The fact-checking explosion: in a bitter political landscape marked by rampant allegations of questionable credibility, more and more news outlets are launching truth-squad operations

Citation metadata

Author: Cary Spivak
Date: Winter 2010
From: American Journalism Review(Vol. 32, Issue 4)
Publisher: University of Maryland
Document Type: Article
Length: 3,899 words
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Gib Heinz was clearly annoyed when the Seattle Times launched its Truth Needle, a fact-checking initiative that seeks to separate truth from fiction in political claims.

"I'm absolutely stunned by the introduction of this new feature," the Freeland, Washington, resident wrote in a letter published by the paper on August 22. "This 'Truth Needle' is going to decide whether the claims are true or false? News reporting is reporting the news and facts and letting me decide what is true or false."

Sorry, Mr. Heinz, but you'd better get used to it. Not only does it appear that fact-checking operations are here to stay, but they are growing rapidly. Just this year, at least two dozen media organizations or universities launched or joined fact-checking operations. Some are flying solo; some are joining the St. Petersburg Times' PolitiFact network; and others are forming new cooperatives, such as AZ Fact Check, a partnership announced in August that includes the Arizona Republic, Phoenix's 12 News and the Walter Cronkite School of Journalism and Mass Communication at Arizona State University (see Drop Cap, page 8).

In each case reporters are leaving the comfort of the press box, where they watch and report on the action, and are getting onto the field to play referee.

"It's a complete reversal of traditional journalism," says Jim Tharpe, editor of the Atlanta Journal-Constitution's PolitiFact Georgia.

The fact-checking explosion may have begun in 2004 after the media's initially flat-footed response to the attacks on Sen. John Kerry by the group that called itself Swift Boat Veterans for Truth (see "Campaign Trail Veterans for Truth," December 2004/January 2005). But the just-completed 2010 election featured fact-checking on steroids. A bitterly divided electorate and a political landscape replete with high-decibel claims and counterclaims on cable television and echoing throughout the blogosphere have made neutral arbiters more crucial than ever.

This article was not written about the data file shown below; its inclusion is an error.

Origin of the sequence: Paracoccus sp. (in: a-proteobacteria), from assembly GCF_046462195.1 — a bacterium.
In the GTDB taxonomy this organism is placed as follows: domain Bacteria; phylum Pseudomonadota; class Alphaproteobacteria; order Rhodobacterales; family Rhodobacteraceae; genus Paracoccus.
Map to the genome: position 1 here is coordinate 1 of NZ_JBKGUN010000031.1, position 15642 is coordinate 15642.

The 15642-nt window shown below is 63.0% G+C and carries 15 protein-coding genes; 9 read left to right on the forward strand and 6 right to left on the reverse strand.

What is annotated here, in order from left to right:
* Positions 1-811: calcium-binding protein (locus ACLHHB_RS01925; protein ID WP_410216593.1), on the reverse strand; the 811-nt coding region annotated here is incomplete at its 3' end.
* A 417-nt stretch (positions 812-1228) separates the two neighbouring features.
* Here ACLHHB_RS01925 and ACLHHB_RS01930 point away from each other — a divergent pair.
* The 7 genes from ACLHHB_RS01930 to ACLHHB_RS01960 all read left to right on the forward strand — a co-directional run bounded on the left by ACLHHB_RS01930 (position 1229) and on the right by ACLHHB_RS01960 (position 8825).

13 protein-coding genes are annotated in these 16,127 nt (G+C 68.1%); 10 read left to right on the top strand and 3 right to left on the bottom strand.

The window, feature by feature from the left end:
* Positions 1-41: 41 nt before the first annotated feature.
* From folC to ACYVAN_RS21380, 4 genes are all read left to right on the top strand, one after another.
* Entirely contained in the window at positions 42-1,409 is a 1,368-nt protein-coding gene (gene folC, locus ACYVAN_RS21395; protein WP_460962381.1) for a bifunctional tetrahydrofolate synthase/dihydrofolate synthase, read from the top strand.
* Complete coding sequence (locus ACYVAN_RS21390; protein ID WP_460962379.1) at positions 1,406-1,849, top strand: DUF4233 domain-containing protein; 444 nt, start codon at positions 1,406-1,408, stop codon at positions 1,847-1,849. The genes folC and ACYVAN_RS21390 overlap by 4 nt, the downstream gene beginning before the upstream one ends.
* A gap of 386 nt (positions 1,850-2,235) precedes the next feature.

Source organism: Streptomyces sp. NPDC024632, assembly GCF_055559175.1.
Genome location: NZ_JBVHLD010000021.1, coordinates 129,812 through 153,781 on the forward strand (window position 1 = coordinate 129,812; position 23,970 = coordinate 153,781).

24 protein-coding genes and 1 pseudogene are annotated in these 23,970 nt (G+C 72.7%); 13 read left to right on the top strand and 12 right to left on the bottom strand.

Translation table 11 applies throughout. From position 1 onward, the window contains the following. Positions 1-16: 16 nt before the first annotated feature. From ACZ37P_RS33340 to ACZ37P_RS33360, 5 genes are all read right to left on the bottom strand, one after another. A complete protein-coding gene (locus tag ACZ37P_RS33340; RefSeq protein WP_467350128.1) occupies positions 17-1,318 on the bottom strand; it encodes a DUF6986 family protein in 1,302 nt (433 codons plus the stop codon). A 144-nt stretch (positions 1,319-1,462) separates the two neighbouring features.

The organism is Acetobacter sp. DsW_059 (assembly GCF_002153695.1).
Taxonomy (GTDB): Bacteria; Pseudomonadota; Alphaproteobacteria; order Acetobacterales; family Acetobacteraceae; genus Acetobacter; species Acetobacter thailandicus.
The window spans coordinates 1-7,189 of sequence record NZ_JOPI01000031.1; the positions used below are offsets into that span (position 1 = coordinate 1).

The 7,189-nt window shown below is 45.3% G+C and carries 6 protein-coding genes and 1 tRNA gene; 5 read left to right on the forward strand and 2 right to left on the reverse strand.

"I never thought journalism would be like this," says Bill Adair, the St. Petersburg Times' Washington, D.C., bureau chief and editor of PolitiFact, the Pulitzer Prize-winning fact-checking operation that is exporting its approach to local news operations across the country. "It's just the right formula for the new era."

PolitiFact and other fact-checking ventures are filling a void in political reporting, says longtime Washington Post political reporter and columnist David Broder. "So often in the past, the voters have been left with nothing but a 'he said, she said--there was no third source with an objective view," Broder says, asserting that reporters are the people best equipped to serve as the arbiters of truth.

"'Who are the alternatives?' is the question," says Broder, who has covered politics for the Post since Lyndon Johnson was in the White House. "In this respect, the press is becoming a little more aggressive, and that's good."

Politicians, many of whom may despise the idea of having their every word--not to mention every advertisement--scrutinized by reporters, are taking notice of the fact-checking teams. "The candidates hate these," says Rick Wiley, a national political consultant. "It's hard for them,...

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Source Citation

Source Citation
Spivak, Cary. "The fact-checking explosion: in a bitter political landscape marked by rampant allegations of questionable credibility, more and more news outlets are launching truth-squad operations." American Journalism Review, vol. 32, no. 4, 2010, p. 38+. Accessed 7 July 2020.

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